President Kennedy’s assassination saga began with the Bay of Pigs invasion, organized under President Eisenhower’s last year in office. The 1,200 Cuban exiles would disembark on Cuban shores and, once control was established, a government in arms would be proclaimed, with a civilian one in Miami.
The unexpected new President Kennedy (it was Richard Nixon who was supposed to win) assured the country that not a single American would be involved, yet the CIA was certain that Kennedy would go forward with a full invasion.
Thurston Clarke, in his extraordinary book JFK’s Last Hundred Days, tells us that U.S. Air Force Chief of Staff Curtis LeMay “was furious with Kennedy for refusing to provide air support for the Cuban rebels and accused Kennedy of cowardice.” Kennedy told Chairman of the Joint Chiefs of Staff Gen. Lyman Lemnitzer that he could not imagine a set of events “that would justify and make it desirable to use American forces of overt military action against Castro’s Cuba.”
LeMay also mentioned the possibility of a coup and commented that the military would almost feel that it was their patriotic obligation to stand ready to preserve the integrity of the nation, and told him to bomb the Soviet missile sites in Cuba, and that he did not see any other solution but military intervention “right now.”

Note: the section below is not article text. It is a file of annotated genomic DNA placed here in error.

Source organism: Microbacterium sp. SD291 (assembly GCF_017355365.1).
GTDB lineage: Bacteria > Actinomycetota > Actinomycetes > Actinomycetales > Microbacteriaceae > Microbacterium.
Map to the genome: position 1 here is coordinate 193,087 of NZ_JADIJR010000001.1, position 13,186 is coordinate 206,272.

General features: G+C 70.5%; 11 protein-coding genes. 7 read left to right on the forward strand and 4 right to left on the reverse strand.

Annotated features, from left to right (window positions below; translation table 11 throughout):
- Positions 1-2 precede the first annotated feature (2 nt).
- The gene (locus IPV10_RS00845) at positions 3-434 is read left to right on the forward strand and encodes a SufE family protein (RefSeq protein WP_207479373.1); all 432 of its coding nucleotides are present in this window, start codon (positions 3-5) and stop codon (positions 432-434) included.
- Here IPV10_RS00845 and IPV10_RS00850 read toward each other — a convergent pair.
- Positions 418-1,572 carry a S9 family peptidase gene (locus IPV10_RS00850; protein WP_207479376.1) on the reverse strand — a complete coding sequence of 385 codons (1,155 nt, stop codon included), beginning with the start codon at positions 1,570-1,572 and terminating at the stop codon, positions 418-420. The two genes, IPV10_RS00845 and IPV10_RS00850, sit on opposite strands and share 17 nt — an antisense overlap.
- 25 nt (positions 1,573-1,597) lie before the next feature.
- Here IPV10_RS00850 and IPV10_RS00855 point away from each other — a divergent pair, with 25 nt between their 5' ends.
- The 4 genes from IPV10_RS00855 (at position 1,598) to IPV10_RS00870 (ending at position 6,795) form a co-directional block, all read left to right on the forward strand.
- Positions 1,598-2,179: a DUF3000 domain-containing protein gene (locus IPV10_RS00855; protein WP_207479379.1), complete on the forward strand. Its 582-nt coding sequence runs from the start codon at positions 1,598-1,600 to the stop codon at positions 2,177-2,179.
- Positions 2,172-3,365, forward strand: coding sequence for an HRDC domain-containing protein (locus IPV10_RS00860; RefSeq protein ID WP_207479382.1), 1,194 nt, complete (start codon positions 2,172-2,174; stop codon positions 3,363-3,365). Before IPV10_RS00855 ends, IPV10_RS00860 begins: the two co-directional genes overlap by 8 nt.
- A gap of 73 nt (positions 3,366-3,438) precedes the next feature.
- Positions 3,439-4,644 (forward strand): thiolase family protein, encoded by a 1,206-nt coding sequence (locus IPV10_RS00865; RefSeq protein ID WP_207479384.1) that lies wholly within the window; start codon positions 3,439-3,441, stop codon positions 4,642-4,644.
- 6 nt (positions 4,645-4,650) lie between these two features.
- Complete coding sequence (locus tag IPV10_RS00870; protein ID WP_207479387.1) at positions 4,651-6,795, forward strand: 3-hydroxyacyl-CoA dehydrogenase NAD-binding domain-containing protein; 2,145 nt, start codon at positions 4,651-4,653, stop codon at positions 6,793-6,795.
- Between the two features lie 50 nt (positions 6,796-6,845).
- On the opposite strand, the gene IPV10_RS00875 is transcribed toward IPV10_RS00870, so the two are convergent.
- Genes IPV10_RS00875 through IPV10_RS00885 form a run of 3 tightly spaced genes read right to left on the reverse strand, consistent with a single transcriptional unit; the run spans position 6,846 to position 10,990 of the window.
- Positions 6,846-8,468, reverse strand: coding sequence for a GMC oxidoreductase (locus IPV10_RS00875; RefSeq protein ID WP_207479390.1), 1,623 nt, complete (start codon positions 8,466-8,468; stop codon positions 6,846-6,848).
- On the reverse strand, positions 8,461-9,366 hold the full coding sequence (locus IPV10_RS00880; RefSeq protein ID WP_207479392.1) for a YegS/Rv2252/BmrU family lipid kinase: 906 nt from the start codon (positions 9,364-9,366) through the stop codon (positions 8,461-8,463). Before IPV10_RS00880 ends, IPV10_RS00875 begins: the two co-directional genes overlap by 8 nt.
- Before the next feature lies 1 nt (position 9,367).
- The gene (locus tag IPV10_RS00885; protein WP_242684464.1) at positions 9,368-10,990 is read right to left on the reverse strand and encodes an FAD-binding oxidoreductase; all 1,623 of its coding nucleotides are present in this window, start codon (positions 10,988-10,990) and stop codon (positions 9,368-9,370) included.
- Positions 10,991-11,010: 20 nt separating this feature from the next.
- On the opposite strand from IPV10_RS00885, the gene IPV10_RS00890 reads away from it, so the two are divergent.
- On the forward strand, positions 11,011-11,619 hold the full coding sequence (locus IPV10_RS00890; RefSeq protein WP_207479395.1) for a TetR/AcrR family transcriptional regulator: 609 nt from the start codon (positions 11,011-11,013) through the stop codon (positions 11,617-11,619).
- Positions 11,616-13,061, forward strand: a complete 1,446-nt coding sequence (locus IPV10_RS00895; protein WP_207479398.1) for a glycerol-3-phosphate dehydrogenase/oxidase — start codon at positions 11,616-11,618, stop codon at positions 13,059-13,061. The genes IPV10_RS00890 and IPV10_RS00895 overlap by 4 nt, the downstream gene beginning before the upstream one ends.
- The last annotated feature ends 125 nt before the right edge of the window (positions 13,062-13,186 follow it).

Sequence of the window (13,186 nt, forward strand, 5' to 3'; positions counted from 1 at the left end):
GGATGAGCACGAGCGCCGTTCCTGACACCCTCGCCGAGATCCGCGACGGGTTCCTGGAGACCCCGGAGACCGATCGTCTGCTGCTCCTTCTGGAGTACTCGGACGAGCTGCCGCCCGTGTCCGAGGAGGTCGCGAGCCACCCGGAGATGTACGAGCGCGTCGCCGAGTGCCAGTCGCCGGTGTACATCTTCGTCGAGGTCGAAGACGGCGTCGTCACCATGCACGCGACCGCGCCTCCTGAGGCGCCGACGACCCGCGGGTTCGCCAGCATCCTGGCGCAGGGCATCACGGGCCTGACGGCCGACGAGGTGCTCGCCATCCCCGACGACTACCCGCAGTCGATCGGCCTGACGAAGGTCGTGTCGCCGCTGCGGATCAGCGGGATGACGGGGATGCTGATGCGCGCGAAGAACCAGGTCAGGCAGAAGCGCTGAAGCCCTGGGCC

He also condemned a blockade as being almost as bad as the appeasement at Munich, and bluntly said, “I think a blockade and political talks would be considered by a lot of our friends as a pretty weak respond to this crisis. ... In other words you are in a pretty bad fix at the present time.”
“What are you saying?” Kennedy asked, forcing LeMay to repeat: “You are in a pretty bad fix.”
“You are in this with me” Kennedy replied and, after a pause, added, “personally.”
Clarke is certain that Kennedy repeatedly and categorically refused to send U.S. combat units to Vietnam and, if re-elected, would bring the troops back.
Kennedy’s speech at American University on June 10, 1963, focused on nuclear proliferation and test-ban treaties, and Clarke commented that Soviet leader Nikita Khrushchev “could have plagiarized Kennedy, and he believed that agreements like test ban treaties might reduce Cold War tensions.” Clark added that they both became united toward that goal.
In JFK’s Last Hundred Days are suggestions of a military coup in November 1963. The records of Kennedy’s assassination will be released in 2017.
When Lyndon Johnson became president, he was advised to send more troops to Vietnam, thus destroying his own legacy.